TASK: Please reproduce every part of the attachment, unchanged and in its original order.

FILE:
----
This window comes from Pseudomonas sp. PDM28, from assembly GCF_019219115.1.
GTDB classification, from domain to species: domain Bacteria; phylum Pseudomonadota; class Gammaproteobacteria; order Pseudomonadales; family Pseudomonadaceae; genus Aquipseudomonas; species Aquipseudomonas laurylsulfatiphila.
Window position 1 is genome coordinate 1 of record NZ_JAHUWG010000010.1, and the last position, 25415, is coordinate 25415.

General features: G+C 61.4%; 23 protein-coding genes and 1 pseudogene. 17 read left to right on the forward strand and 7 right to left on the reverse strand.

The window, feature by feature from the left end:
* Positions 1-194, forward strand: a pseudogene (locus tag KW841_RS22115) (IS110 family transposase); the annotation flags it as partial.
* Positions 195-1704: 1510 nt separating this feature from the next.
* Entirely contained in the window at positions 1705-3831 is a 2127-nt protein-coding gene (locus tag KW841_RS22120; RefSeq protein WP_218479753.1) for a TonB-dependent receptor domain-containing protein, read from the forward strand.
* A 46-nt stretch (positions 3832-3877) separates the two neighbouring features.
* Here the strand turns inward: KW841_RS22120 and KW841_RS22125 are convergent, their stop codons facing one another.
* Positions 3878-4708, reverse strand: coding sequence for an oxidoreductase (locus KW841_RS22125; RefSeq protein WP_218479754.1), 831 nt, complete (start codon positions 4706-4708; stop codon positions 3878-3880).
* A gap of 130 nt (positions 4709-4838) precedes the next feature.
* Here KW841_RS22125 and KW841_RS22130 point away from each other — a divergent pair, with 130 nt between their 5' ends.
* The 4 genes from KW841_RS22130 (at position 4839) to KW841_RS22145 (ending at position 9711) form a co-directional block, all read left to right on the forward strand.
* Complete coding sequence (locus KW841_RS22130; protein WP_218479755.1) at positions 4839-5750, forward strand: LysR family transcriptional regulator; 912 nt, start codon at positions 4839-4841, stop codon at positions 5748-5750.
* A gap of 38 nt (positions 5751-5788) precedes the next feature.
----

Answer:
This window comes from Pseudomonas sp. PDM28, from assembly GCF_019219115.1.
GTDB classification, from domain to species: domain Bacteria; phylum Pseudomonadota; class Gammaproteobacteria; order Pseudomonadales; family Pseudomonadaceae; genus Aquipseudomonas; species Aquipseudomonas laurylsulfatiphila.
Window position 1 is genome coordinate 1 of record NZ_JAHUWG010000010.1, and the last position, 25415, is coordinate 25415.

General features: G+C 61.4%; 23 protein-coding genes and 1 pseudogene. 17 read left to right on the forward strand and 7 right to left on the reverse strand.

The window, feature by feature from the left end:
* Positions 1-194, forward strand: a pseudogene (locus tag KW841_RS22115) (IS110 family transposase); the annotation flags it as partial.
* Positions 195-1704: 1510 nt separating this feature from the next.
* Entirely contained in the window at positions 1705-3831 is a 2127-nt protein-coding gene (locus tag KW841_RS22120; RefSeq protein WP_218479753.1) for a TonB-dependent receptor domain-containing protein, read from the forward strand.
* A 46-nt stretch (positions 3832-3877) separates the two neighbouring features.
* Here the strand turns inward: KW841_RS22120 and KW841_RS22125 are convergent, their stop codons facing one another.
* Positions 3878-4708, reverse strand: coding sequence for an oxidoreductase (locus KW841_RS22125; RefSeq protein WP_218479754.1), 831 nt, complete (start codon positions 4706-4708; stop codon positions 3878-3880).
* A gap of 130 nt (positions 4709-4838) precedes the next feature.
* Here KW841_RS22125 and KW841_RS22130 point away from each other — a divergent pair, with 130 nt between their 5' ends.
* The 4 genes from KW841_RS22130 (at position 4839) to KW841_RS22145 (ending at position 9711) form a co-directional block, all read left to right on the forward strand.
* Complete coding sequence (locus KW841_RS22130; protein WP_218479755.1) at positions 4839-5750, forward strand: LysR family transcriptional regulator; 912 nt, start codon at positions 4839-4841, stop codon at positions 5748-5750.
* A gap of 38 nt (positions 5751-5788) precedes the next feature.